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Why Maggie Cheung Is The Ultimate Wong Kar-Wai Woman

Courtesy of Wong Kar-wai. Mubi/Youtube.

The screen legend continues to cast her spell to new generations

Twenty-two years after she graced the big screen in In The Mood For Love, Maggie Cheung continues to enchant audiences and inspire designers. Despite retiring from the film industry more than a decade ago, she remains a seminal figure in the movie industry, with her portrayals paving the way for the next century of cinematic masterpieces. 

There’s a reason the actress-and-director combo works so well. Cheung brings to life Kar-Wai’s disconnected and lonely characters with raw emotion and empathy. So much so that their work was placed second on the list of BBC’s 100 Greatest Films of the 21st Century. Today, on September 20, the Hong Kong-born actress turns 58 years old. In honor of her legacy immortalized in glorious neo-noir colors, Vogue Philippines takes a look at movies that depict why Cheung is the ultimate Wong Kar-Wai woman. 

As Tears Go By

As Tears Go By Trailer. CinéSéries Trailers FR/Youtube

The 1988 crime drama film was Wong Kar-Wai’s directorial debut, marking the beginning of a hypnotic era of film spearheaded by his own creations. The director’s films often center on a feeling of wistful loneliness and disconnection amidst modernity. Of course, there would be no better lead to punctuate his first feature than Cheung, which also served as the actress’ first foray into serious drama. 

The film, which was inspired by Mean Streets, follows debt collector Wah, played by Andy Lau, as he hopelessly attempts to keep his friend out of trouble. His cousin Ngor, played by Cheung, comes to stay with him on Lantau island. As Tears Go By also introduced one of the director’s most prominent themes—individuals navigating between two lives. Despite the director and actress both being green, the feature opened the door to many great cinematic collaborations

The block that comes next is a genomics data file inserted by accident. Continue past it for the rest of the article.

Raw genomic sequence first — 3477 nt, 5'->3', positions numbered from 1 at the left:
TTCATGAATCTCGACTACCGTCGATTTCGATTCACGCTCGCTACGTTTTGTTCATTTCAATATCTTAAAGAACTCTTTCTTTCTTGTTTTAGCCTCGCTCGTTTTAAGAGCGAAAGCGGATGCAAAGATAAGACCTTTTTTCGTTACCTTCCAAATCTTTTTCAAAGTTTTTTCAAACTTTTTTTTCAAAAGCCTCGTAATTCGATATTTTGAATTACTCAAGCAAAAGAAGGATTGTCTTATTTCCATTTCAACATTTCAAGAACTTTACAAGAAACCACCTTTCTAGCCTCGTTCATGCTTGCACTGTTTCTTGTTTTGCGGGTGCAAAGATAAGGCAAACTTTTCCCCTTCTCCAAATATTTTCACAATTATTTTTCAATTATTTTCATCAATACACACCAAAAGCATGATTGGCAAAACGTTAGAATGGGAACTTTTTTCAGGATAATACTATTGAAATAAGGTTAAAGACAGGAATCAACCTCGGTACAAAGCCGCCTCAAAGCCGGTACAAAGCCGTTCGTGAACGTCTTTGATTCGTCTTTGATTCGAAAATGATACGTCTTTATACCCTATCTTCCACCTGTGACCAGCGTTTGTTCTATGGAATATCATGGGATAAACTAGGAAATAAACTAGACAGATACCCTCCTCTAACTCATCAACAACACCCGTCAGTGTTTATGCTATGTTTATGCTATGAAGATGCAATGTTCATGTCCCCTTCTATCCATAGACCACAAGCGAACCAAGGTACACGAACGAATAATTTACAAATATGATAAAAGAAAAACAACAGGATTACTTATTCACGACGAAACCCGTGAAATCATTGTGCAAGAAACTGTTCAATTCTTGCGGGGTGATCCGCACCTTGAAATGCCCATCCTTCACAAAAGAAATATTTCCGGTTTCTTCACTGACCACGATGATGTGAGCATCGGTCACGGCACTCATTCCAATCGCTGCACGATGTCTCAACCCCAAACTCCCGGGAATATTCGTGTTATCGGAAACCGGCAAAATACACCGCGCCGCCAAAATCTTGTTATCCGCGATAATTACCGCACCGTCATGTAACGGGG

In The Mood for Love

In The Mood For Love Trailer. MUBI/Youtube

Cult classic In the Mood for Love is arguably both Cheung and Kar-Wai’s most memorable film. The film, which premiered at Cannes Film Festival on May 2000, initially received lackluster reviews before gaining cult status. However, the movie, which is set in 1960s Hong Kong, immediately inspired fashion designers like Jean Paul Gaultier, Roberto Cavalli, and Derek Lam.

The film follows Cheung’s character Su Li-Shen as her life intertwines with her new neighbor, Chow Mo-Wan (played by the equally-renowned Tony Leung). The two gracefully articulate feelings of love, desire, and loss, while capturing the massive cultural and economic shifts in this era of Hong Kong, which led to overcrowding in the city and massive riots. Cheung perfectly transitions from ennui to obsession (in 30 qipaos, no less) as the story progresses deeper into the emotionally complex relationship. 

Days of Being Wild

Days Of Being Wild Trailer/MUBI.com

Days of Being Wild was released by the director in 1990, just two years after his debut picture. The film drew together many familiar faces to Kar-Wai fans, which of course includes Cheung, who plays Li-zhen. The dark and dreamlike drama follows playboy Yuddy (Leslie Cheung) who drifts through life uninterested in a serious romance while Li-zhen is hopelessly in love with him. 

Like In The Mood For Love, the film is set in 1960s Hong Kong and includes a stopover in the Philippines, where the character Tide finds Yuddy drunkenly passed out on the street. Tide gets caught in between Yuddy and Li-zhen’s complicated relationship. Alongside Christopher Doyle’s hallucinatory cinematography, Cheung brings the lovelorn character to life in a hypnotic yet melancholic performance. 

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